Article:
A Doll's House

Definition Theatre opens the door on a new adaptation of Ibsen’s classic.

Miriam Lee as Nora and Tyrone Phillips as Torvald in Definition Theatre Company's A Doll's House, directed by Michael Halberstam.
Miriam Lee as Nora and Tyrone Phillips as Torvald in Definition Theatre Company's A Doll's House, directed by Michael Halberstam, at the Berger Park Cultural Center.
(© Joe Mazza)

Over the past 23 years, Michael Halberstam has transformed a back-of-a-bookstore space smaller than many walk-in closets into a nationally acclaimed theater with a subscription base of thousands and a new, multimillion dollar facility slated to open this winter. This summer, the founder and artistic director for Writers' Theatre branches into playwriting with a streamlined, 90-minute adaptation of Henrik Ibsen's A Doll's House, now running at the Berger Park Cultural Center.

The budget for Definition Theatre's staging of Halberstam's taut take on the feminist classic probably wouldn't cover a single costume in your average Writers' production. But big-budget production values aren't needed here. Stripped to bare essentials, Halberstam's adaptation packs a punch. In directing his own work, Halberstam avoids the pitfalls that often come when the playwright and director are one and the same. There's no self-indulgence in this lean, mean staging, just an intensely paced drama that keeps you invested from start to finish.

Featuring Definition's ethnically diverse ensemble, the six-member cast has plenty of heart and heat, enough to keep the momentum moving forward right up to the final door slam. However, the young cast doesn't quite have the maturity to fully embody the emotions that drive the story toward Ibsen's famous, show-closing exclamation point.

Set in late-19th-century Sweden, Ibsen's plot centers on Nora (Miriam Lee), the pampered wife of Torvald (Tyrone Phillips), a rising young banker who expects little from his spouse beyond her dressing nicely and dancing a pretty tarantella. Nora has grown up being little more than an object of ornamentation, swaddled in the protective keeping of her father before being handed off to the care of her husband. Once married, however, Nora awakens to the fact that she's locked in a gilt cage, living a life of outward luxury, but little inner fulfilment.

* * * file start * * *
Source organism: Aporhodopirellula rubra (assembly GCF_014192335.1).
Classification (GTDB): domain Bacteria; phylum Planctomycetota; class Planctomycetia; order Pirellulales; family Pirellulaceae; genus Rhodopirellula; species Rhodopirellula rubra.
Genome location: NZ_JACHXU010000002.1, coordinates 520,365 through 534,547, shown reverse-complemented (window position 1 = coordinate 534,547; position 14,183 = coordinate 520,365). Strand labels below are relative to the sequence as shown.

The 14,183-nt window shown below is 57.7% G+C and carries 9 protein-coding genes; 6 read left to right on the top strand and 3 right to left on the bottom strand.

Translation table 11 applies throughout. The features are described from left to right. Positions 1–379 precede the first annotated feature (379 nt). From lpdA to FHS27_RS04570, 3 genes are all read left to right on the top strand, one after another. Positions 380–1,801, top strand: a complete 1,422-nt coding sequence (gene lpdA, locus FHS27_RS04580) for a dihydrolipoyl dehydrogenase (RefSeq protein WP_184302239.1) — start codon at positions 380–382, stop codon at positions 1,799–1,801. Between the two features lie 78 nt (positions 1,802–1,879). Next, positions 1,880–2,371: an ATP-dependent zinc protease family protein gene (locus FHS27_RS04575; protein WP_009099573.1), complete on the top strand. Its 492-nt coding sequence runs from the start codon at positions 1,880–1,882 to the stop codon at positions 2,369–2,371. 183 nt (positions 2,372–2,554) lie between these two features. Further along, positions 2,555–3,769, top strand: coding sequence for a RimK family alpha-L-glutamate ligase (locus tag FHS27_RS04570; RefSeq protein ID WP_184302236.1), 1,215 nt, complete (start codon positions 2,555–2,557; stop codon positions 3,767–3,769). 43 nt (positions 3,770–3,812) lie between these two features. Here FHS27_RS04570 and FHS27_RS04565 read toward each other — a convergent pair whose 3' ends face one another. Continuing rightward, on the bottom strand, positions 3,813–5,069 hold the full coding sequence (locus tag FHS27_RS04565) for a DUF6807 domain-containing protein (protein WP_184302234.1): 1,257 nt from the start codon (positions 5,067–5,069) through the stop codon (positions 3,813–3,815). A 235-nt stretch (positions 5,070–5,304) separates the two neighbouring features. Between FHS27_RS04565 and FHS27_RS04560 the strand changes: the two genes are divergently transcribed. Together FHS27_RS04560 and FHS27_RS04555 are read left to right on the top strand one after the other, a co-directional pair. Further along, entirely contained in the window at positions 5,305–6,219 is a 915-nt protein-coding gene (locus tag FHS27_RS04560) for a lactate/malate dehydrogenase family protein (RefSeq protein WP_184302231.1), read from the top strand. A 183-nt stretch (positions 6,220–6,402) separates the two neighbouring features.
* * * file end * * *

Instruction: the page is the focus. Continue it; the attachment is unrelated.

Lee instills Nora with a whiff of "let them eat cake" cluelessness that nicely conveys the entitlement that comes from a life of sheltered privilege. A visit from an old school friend left in dire straits after the death of her husband sparks Nora's consciousness raising. Mrs. Linde (Carmen Molina) has fallen on hard times, and beseeches Nora to help her get a job at Torvald's bank. Molina is marvelous, deftly portraying a woman whose perfect manners and ladylike gentility can't quite mask the chronic exhaustion that comes from poverty or the rising desperation she experiences as a woman with frighteningly few options. There's panic and anger lurking below Mrs. Linde's perfect composure, and Molina makes both layers evident.

As the women converse, Lee gradually reveals the simmering anger and frustration bubbling below Nora's fizzy, childish demeanour. Nora's perfect life isn't quite as it seems. Torvald has been ill, and paying for his treatment left Nora no choice but to become a criminal by the standards of 1870s Swedish law. Because she's a woman, Nora could not legally borrow money, so she had to forge her father's signature in order to procure a loan. Should anyone discover her "crime," she'd be branded as irredeemably corrupt, unsuited to raise her children, and cast out from respectable society. The plot is propelled by Nora's dawning awareness that society's despicable patriarchy should be condemned.

Lee does an adequate job showing Nora's awakening to the sanctimonious hypocrisy that surrounds her. Though you wish she would go deeper into Nora's anger and frustration, this young actress' work reveals the spark of a major talent.

As Nora's husband, Phillips seems more like a callow college kid than a rising young businessman, and he doesn't convey the gravitas needed to embody the patriarchy that's stifling Nora. But like Lee, his presence is intriguing. The strongest member of the cast is Yaw Agyeman as Nora's longtime friend Dr. Rank. Agyeman captures an entire character with gesture, a fussy swipe at his spectacles conveying as much about the good doctor as any monologue. And as Nora's predatory lender Krogstad, Ryan Hallahan oozes desperation and the dangerous impulsiveness that comes when one is cornered and trapped without respectable means of escape.

Dominated by a plushly upholstered settee, scenic designer Eli Grove's one-room set effectively conveys the bones of a posh sitting room. Kristy Lee Hall's period costumes are sumptuous and detailed, particularly Nora's gorgeously restrictive gowns.

The Definition Theatre does well wrapping their "season of ambition" with A Doll's House. Here's hoping their 2015-16 season takes that ambition to new heights.